Message From Money Markets To The RBI: It’s (Still) All About The Liquidity
The Reserve Bank of India (RBI) logo is displayed outside the central bank’s headquarters in Mumbai, India. (Photographer: Adeel Halim/Bloomberg)

Message From Money Markets To The RBI: It’s (Still) All About The Liquidity

India’s monetary policy committee is widely expected to pare its benchmark repo rate by another 25 basis point this week, which would make this the third rate cut in 2019.

The first two rate cuts, however, have been only partially transmitted to the broader economy. Bond yield remained stubbornly high through most of the year, although they have now eased due to a confluence of global and local factors. Bank lending rates, too, haven't fallen much as lenders have been reluctant to cut deposit rates amid tight liquidity conditions.

It’s against this backdrop that money market veterans are calling for a review of the RBI’s liquidity policy, along with any further interest rate cuts.

“Of course we need lower rates. But what we need to see first is the market rates come down. We need to see bank deposit rates, lending rates and bond yields drop,” said R Sivakumar, head of fixed income at Axis Mutual Fund, in a conversation with BloombergQuint. “Without that, the RBI can keep cutting the overnight rate and there will no effect on the real economy.”

Real interest rates, as measured by bank fixed deposit rates or lending rates minus inflation, continue to remain very high. At the end of the day, that’s what matters when it comes to the real economy and not what the inter-bank lending rate is.
R Sivakumar, Head (Fixed Income), Axis Mutual Fund

The RBI currently follows a liquidity framework where it tracks the inter-bank call money market to judge liquidity conditions. So long as the overnight rates in that market remain close to the benchmark repo rate, the central bank believes that large scale liquidity intervention may not be needed.

Market participants, however, argue that the RBI needs to look at other indicators such as spreads charges for various categories of bonds over government bond yields to judge the actual liquidity conditions.

“If you have a sustained liquidity surplus, it does help transmit lower rates much quicker into the ecosystem,” said Ananth Narayan, associate professor of finance at the SP Jain Institute of Management and Research.

The liquidity framework has to be an adjunct to the monetary policy framework. If you want easier monetary policy transmitted, having surplus banking liquidity makes an enormous difference. In fact, Dr Raghuram Rajan did acknowledge this in April 2016, when he finally overturned a five-year-old RBI policy to move banking liquidity to neutral.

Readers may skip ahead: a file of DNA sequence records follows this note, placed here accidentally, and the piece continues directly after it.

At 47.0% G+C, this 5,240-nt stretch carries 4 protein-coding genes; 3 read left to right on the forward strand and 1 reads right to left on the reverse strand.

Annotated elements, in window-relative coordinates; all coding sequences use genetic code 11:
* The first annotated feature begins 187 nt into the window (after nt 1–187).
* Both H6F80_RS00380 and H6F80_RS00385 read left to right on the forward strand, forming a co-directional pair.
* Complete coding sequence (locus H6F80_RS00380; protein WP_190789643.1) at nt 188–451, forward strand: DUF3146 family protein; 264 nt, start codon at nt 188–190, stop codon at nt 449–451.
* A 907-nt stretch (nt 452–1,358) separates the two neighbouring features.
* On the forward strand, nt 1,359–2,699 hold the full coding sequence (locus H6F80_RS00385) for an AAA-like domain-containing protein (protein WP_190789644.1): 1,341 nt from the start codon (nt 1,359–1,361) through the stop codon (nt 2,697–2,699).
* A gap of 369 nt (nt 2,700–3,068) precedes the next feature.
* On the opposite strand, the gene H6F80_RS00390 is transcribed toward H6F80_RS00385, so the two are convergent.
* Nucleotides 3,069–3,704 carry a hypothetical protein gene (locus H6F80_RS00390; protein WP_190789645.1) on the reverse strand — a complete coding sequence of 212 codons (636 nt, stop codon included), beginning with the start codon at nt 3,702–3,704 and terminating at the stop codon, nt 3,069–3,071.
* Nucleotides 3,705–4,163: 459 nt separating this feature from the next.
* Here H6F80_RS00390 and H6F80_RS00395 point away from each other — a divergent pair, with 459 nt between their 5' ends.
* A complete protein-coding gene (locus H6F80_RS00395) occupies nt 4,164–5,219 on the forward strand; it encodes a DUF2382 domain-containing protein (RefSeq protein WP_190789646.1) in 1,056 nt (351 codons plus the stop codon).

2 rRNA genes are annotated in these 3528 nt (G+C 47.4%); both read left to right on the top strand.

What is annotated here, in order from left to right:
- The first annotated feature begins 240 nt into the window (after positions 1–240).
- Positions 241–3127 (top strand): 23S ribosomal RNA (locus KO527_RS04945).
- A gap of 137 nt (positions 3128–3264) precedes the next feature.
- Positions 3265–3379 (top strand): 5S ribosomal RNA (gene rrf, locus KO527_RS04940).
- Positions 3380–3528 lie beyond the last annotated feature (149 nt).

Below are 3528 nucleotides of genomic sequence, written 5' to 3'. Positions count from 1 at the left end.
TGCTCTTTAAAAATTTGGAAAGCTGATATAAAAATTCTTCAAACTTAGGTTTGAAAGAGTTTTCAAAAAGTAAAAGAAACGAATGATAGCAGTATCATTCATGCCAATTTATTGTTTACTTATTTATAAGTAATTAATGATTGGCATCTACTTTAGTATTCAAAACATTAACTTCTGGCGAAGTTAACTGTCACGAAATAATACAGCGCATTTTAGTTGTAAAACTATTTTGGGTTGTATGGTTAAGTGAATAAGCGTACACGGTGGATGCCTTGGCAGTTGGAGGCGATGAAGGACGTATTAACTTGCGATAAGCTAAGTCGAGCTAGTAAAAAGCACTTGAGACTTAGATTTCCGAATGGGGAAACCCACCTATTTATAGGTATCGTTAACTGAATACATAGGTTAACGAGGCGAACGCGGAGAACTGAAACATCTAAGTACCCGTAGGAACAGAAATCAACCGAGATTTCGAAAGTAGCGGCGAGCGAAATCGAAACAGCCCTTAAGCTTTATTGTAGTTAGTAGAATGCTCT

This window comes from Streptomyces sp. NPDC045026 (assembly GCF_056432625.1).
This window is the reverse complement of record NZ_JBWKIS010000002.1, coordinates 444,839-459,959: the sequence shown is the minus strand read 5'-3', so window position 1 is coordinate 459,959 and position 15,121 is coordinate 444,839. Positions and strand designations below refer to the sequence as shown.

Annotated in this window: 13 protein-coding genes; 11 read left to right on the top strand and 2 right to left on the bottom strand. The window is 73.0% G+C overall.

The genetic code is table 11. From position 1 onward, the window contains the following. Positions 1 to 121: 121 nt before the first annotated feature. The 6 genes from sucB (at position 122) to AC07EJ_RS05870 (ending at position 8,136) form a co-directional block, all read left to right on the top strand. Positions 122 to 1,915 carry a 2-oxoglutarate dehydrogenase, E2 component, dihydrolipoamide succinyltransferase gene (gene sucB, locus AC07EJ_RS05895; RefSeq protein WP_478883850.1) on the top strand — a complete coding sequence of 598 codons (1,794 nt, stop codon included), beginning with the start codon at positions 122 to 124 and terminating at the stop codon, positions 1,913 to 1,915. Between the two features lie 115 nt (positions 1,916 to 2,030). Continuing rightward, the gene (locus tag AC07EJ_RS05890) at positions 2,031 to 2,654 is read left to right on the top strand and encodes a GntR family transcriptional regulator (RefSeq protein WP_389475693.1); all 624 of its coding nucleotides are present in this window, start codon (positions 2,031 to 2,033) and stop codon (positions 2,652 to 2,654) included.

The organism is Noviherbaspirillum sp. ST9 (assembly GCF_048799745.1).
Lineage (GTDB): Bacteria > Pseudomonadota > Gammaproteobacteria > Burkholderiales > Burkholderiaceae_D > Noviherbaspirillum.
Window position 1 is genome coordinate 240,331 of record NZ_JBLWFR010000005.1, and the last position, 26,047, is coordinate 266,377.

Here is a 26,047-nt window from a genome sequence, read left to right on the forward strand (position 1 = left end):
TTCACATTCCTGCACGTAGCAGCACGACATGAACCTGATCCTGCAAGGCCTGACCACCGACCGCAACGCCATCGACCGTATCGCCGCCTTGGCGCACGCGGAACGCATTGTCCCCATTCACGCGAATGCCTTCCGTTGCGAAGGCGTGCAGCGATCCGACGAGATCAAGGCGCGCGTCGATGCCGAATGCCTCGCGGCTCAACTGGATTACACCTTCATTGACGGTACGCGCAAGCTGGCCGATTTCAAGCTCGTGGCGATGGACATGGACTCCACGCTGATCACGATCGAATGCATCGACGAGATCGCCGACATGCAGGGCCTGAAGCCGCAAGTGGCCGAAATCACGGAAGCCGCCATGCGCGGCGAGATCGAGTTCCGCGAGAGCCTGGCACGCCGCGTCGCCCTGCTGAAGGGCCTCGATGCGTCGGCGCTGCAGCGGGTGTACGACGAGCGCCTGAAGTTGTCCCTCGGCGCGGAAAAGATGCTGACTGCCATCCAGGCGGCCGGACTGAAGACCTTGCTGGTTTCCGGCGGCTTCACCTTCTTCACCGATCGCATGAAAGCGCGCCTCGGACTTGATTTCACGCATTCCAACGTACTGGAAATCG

Ananth Narayan, Associate Professor of Finance, S.P. Jain Institute Of Management And Research

Also read: Why Few Are Celebrating Low Inflation In India

What Liquidity Tool To Use?

In FY19, the RBI bought nearly Rs 3 lakh crore in government bonds under its open market operations to infuse liquidity. In March, it introduced a new liquidity tool using long term forex swap auctions.

Narayan said the RBI should keep a wide set of liquidity tools available for use based on the situation. Each of these tools bring with them their own set of pros and cons.

Of all the options, I believe long-term repos of government bonds are the least intrusive into other markets. It impacts government bond yields the least, it impacts currency markets the least. That is the instrument which is most harmless.
Ananth Narayan, Associate Professor of Finance, S.P. Jain Institute Of Management And Research

Sivakumar said apart from existing tools, the RBI needs to start accepting highly-rated corporate bonds as part of its liquidity adjustment facility window. Banks borrow from the RBI via this window by offering government bonds as collateral.

This should be extended to corporate bonds, said Sivakumar. It was suggested in 2016 by a RBI-appointed committee but is yet to be accepted.

The RBI can do repo operations with corporate bonds. Remember, in a repo operation, the RBI’s first risk is to the bank who is borrowing and only if the bank defaults do you need to worry about collateral value. So if you take good quality collateral at a reasonable haircut, you suddenly open up an entire new window of liquidity.
R Sivakumar, Head (Fixed Income), Axis Mutual Fund

Watch the full discussion video here

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